Patients who had active symptoms of psychosis often found it more difficult to manage cycling due to challenges with processing skills. To support patients to engage the staff at Skye Centre adapt cycle sessions in the following ways:
- by creating a cycle group which carefully considered group dynamics and facilitating a trusting peer group setting;
- by cycling for short periods initially, with appropriate rest breaks and check-in chats;
- if cycling in the grounds is proposed, choosing a quiet time which may offer less distraction from others in the grounds;
- if doing games such as pass the baton, taking time at the start to talk through and think about the plan, and
- offering 1:1 tuition time, where appropriate, to support patients to develop confidence and concentration levels.
People with eating disorders
Physical activity needs to be introduced to people with eating disorders carefully to ensure it is not used by an individual to the detriment of their health. At the Skye Centre, the team work closely with patients and their clinical team to support them to carefully manage their participation in cycling. On rare occasions, some patients may have a break from cycling if they are not managing well but then return when they feel more able to manage. Patients who experience an eating disorder can find cycling beneficial to their mental health, as can any other patient, although this may need to be more closely monitored by staff and the patient themselves, through regular discussions with Occupational Therapy, nursing and psychology staff.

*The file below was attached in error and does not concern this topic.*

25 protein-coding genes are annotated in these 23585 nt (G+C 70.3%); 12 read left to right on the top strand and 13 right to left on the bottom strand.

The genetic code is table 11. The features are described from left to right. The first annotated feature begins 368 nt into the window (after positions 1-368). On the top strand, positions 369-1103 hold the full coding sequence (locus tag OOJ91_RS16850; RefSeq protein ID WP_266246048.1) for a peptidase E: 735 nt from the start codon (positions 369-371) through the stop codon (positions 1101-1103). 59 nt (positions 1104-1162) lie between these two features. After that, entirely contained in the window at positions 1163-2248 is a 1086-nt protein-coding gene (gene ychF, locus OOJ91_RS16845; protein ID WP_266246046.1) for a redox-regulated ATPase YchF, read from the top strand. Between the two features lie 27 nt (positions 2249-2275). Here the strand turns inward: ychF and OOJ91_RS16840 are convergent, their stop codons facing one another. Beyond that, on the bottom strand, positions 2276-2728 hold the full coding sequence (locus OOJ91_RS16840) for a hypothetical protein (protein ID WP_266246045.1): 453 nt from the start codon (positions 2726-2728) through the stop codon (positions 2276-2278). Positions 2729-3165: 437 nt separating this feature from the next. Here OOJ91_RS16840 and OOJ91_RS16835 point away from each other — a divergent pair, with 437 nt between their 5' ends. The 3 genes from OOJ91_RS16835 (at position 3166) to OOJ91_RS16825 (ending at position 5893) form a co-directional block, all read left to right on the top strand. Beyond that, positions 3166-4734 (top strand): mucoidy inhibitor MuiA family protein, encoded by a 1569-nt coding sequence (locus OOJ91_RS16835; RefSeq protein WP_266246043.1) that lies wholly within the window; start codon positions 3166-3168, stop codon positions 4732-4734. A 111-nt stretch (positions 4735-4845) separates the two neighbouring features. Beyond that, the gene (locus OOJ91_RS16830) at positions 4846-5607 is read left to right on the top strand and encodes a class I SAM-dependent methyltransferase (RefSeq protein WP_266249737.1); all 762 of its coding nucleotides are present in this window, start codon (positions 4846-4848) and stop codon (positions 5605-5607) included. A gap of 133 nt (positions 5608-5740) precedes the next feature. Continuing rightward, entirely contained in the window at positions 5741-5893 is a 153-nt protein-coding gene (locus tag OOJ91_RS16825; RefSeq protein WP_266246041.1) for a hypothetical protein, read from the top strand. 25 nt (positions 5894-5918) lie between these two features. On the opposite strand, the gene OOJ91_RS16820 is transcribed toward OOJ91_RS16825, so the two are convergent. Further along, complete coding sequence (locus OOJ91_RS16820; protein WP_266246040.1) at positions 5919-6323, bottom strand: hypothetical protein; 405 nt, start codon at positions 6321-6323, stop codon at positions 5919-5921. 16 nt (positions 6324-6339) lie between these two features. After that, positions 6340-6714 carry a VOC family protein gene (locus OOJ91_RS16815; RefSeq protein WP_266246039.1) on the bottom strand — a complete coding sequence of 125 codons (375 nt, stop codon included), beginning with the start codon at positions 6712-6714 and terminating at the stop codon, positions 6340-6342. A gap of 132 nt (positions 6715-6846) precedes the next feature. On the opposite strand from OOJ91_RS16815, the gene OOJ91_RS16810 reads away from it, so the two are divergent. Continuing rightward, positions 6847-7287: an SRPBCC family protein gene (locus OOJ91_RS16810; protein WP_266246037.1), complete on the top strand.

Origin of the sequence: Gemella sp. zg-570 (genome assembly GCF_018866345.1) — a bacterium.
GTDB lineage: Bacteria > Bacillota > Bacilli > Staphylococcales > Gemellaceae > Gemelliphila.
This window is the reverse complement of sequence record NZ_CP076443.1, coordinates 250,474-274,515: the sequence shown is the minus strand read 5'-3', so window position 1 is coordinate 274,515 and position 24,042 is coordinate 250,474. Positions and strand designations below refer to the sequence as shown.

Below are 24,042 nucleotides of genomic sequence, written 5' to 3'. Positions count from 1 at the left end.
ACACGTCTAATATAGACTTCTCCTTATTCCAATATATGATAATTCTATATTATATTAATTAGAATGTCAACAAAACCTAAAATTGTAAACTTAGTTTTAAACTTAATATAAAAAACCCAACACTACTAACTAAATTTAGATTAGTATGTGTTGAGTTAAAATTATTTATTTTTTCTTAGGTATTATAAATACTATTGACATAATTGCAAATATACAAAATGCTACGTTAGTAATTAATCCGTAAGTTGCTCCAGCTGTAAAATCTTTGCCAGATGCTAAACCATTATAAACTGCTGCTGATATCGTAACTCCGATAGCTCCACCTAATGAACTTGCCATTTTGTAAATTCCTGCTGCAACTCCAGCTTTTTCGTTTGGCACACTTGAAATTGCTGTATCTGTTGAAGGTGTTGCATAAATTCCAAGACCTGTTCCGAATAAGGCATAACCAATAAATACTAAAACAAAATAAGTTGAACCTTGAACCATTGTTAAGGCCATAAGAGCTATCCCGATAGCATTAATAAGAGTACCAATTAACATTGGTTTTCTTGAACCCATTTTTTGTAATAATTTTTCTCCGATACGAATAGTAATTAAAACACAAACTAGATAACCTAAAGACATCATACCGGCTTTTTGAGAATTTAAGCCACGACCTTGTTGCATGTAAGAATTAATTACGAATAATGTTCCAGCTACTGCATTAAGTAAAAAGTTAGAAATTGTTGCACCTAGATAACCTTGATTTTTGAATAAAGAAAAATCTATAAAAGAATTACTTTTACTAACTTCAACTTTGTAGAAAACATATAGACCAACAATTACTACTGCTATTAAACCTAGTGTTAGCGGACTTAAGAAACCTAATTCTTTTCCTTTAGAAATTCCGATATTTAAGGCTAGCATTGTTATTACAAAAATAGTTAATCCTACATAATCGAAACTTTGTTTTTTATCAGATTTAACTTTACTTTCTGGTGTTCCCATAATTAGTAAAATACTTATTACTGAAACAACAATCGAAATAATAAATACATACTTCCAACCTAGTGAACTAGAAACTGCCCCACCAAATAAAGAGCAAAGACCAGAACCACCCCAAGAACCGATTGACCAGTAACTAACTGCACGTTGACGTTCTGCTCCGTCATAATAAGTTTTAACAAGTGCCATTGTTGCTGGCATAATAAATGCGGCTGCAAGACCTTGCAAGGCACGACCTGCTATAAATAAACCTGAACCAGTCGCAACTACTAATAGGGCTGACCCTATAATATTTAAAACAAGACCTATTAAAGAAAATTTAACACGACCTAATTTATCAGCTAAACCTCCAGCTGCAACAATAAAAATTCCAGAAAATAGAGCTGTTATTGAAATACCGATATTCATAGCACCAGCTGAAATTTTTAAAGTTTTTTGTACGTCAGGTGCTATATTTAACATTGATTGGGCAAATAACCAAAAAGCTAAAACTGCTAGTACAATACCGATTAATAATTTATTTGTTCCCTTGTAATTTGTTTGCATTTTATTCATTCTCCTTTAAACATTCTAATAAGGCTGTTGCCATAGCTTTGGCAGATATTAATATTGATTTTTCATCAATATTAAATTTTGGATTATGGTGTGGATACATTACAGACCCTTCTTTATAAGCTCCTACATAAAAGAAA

People with a diagnosis of learning disabiity
Sometimes people with a learning disability diagnosis may need extra time to learn to cycle due to barriers in motor and processing skills. Thorough assessment of needs and working alongside the person to understand the barriers to achieving their cycling goal was important at the Skye centre. Adapting the environment was particularly helpful for patients at the Skye Centre to overcome anxieties about outdoor cycling. An indoor environment on a 1:1 basis was used initially and then built up to cycling outdoors. The therapeutic relationship with the person was key.
For some patients with bariatric care needs, using a bicycle may not be suitable and trikes might offer an alternative, potentially carrying greater weight and having a more comfortable saddle. None of the OTs I spoke to had access to a trike but you could talk to a local inclusive cycle hub to see if they are able to help. Different saddles to the style usually found on bicycles are also available.